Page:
And I tell you that you are Peter, and on this rock I will build my church, and the gates of Hades will not overcome it. Matthew 16:18 (NIV)
A divorced church – is it possible? Can the bride be separated from the Bridegroom? Can intimacy turn to indifference? Can a church walk out on God?
A divorced church – is it possible? Can a church move on? Can it take the children and leave? Can there be an intentional parting of the ways? Can there be a stormy denial? Can there be a gradual growing apart? Can a church abandon its first love?
A divorced church – is it possible? Can it keep its name but withhold its intimacy? Can the church have a sudden and dramatic shift in interest? Can it say “I don’t”?
Sadly, and chillingly, yes. A church can be divorced. Not the universal Church. But certainly a local church.
It happens when there’s a “form of godliness” but its power is denied (cf. 2 Timothy 3:5). It happens when a church departs from Biblical faith and practice. And it happens when the Shepherd is no longer welcomed by the sheep.
Examples abound. A church is divorced when relationship has degenerated into religion; when earthly recognition is valued over heavenly recognition; when worship has become entertainment; when there’s no fire in the pulpit; when a church is full of members who have never been “born again” (John 3:7); when the couch of complacency is preferred to front line Christianity; when there’s no longer a hunger and thirst after righteousness; when religious politics dominate; when it’s about us and not about Him; when the prayer meeting doesn’t exist; when the race has stopped at a false finishing line; when Jesus wouldn’t be recognized if He showed up; and when the Word of God is not the sole rule of faith and practice.
It doesn’t stop there. A church is divorced when legalism prevails over love; when it’s simply about thrills and chills; when religious ceremony dictates what’s supposed to happen; when sin is accepted or encouraged; when hilarity upstages holiness; when false teaching is the order of the day; when there’s no longer an audience of One; when tradition stands in the way of transformation; when empty forms take the place of real spiritual life; when ritualism is chosen over revival; when the programme is appreciated more than the Person; when denominational protocol squeezes out passion; and when the opinions of people matter more than the will of God.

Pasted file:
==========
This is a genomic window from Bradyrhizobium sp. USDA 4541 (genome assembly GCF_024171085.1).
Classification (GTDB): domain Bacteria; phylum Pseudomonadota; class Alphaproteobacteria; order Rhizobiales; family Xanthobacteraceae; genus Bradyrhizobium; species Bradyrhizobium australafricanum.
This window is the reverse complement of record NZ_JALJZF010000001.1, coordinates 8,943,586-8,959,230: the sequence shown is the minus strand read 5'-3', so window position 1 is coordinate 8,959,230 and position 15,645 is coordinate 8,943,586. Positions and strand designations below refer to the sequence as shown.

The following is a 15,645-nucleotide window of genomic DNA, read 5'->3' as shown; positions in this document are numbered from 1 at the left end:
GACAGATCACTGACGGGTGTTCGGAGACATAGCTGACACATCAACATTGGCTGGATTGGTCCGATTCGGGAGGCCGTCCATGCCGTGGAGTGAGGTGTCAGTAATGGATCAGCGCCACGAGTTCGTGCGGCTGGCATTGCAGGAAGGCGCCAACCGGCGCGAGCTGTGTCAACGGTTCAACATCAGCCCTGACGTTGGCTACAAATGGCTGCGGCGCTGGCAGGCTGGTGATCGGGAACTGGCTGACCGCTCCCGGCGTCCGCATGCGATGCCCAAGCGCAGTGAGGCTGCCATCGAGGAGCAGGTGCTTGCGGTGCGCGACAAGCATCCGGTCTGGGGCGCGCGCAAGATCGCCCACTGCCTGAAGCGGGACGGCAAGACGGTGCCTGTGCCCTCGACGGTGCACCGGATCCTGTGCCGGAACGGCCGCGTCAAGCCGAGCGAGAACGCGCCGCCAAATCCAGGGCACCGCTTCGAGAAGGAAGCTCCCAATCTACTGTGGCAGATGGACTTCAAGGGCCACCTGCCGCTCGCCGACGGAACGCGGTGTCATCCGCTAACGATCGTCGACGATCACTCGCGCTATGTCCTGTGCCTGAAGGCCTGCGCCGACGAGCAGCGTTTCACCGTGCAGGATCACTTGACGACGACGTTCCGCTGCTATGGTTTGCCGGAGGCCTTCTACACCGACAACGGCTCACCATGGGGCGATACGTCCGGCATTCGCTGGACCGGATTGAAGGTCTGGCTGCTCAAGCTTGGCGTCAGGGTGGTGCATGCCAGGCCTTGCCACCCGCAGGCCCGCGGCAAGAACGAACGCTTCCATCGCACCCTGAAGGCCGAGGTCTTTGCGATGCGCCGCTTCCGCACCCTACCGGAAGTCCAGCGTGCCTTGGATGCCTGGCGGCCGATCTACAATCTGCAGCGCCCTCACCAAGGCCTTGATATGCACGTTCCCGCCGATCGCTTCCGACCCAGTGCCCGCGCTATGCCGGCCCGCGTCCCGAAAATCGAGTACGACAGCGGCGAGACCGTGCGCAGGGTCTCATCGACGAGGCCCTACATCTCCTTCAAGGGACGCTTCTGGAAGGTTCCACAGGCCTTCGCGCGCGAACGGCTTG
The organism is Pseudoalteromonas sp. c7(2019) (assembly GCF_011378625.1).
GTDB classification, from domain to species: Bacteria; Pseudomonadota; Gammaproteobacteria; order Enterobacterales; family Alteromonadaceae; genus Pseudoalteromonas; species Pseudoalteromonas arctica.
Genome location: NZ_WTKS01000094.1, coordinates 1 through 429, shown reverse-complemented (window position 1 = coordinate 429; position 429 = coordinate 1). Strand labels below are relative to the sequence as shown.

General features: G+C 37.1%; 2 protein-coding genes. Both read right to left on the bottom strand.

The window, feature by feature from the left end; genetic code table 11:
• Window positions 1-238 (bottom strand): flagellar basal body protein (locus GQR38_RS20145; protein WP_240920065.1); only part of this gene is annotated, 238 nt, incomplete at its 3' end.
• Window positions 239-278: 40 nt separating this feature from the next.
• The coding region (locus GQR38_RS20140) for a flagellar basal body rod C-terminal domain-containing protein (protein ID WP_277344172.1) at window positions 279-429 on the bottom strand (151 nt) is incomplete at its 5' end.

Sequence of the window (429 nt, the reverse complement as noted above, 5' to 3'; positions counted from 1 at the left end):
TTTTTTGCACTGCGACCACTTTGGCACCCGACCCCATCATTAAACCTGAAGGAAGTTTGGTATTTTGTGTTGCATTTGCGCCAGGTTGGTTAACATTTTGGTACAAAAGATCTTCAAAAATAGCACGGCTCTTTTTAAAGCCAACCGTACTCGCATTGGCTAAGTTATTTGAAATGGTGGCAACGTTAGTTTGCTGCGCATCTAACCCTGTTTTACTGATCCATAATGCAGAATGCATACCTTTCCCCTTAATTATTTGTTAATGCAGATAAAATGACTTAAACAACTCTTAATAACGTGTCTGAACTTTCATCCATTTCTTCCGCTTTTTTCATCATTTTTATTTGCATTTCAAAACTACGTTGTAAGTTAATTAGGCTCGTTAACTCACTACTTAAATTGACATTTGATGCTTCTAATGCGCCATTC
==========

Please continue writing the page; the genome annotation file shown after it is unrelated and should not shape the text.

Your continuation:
As if that weren’t enough! A church is divorced when the doors only open on a Sunday; when dignity is valued over intimacy; when praise is pathetic posturing; when starving children won’t sit down at the Father’s banqueting table; when we try to save face instead of seeking His face; when tolerance turns a blind eye to truth; when self-righteousness parades as a substitute for humility; and when “Give me” is more important than “Make me.”
Don’t take this the wrong way. I’m not pointing this out with a spirit of criticism, but in the hope that those who are spiritual will clearly see the state that exists in some churches, become burdened about it, and pray without ceasing for the repentance and restoration of the church. For the day is coming when Christ will return for His Church (cf. 1 Thessalonians 4:16-17).
God help us to be ready. Let’s be prepared for His return (cf. Revelation 19:7). Let’s remember “the bride belongs to the bridegroom” John 3:29. Let’s be found as a pure bride, a faithful bride, a bride with eyes only for Him. For God has a high view of marriage. And, as He says in Malachi 2:16, “I hate divorce.”